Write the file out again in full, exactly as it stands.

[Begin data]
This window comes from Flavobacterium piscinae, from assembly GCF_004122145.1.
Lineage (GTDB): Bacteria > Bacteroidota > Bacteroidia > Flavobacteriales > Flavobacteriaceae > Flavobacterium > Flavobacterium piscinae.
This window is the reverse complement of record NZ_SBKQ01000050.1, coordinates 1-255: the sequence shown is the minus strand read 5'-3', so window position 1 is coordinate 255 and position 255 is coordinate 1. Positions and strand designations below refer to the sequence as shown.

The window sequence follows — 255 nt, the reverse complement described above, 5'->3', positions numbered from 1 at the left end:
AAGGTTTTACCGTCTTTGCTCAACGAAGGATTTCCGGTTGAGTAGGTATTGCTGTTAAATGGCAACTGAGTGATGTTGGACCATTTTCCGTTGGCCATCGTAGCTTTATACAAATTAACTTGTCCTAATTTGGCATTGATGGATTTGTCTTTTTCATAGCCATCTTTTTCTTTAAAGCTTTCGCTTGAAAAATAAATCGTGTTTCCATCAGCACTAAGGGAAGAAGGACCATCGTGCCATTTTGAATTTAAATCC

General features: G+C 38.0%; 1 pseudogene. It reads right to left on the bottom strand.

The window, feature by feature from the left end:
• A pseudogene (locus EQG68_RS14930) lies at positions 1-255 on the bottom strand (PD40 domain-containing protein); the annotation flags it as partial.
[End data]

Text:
This window comes from Flavobacterium piscinae, from assembly GCF_004122145.1.
Lineage (GTDB): Bacteria > Bacteroidota > Bacteroidia > Flavobacteriales > Flavobacteriaceae > Flavobacterium > Flavobacterium piscinae.
This window is the reverse complement of record NZ_SBKQ01000050.1, coordinates 1-255: the sequence shown is the minus strand read 5'-3', so window position 1 is coordinate 255 and position 255 is coordinate 1. Positions and strand designations below refer to the sequence as shown.

The window sequence follows — 255 nt, the reverse complement described above, 5'->3', positions numbered from 1 at the left end:
AAGGTTTTACCGTCTTTGCTCAACGAAGGATTTCCGGTTGAGTAGGTATTGCTGTTAAATGGCAACTGAGTGATGTTGGACCATTTTCCGTTGGCCATCGTAGCTTTATACAAATTAACTTGTCCTAATTTGGCATTGATGGATTTGTCTTTTTCATAGCCATCTTTTTCTTTAAAGCTTTCGCTTGAAAAATAAATCGTGTTTCCATCAGCACTAAGGGAAGAAGGACCATCGTGCCATTTTGAATTTAAATCC

General features: G+C 38.0%; 1 pseudogene. It reads right to left on the bottom strand.

The window, feature by feature from the left end:
• A pseudogene (locus EQG68_RS14930) lies at positions 1-255 on the bottom strand (PD40 domain-containing protein); the annotation flags it as partial.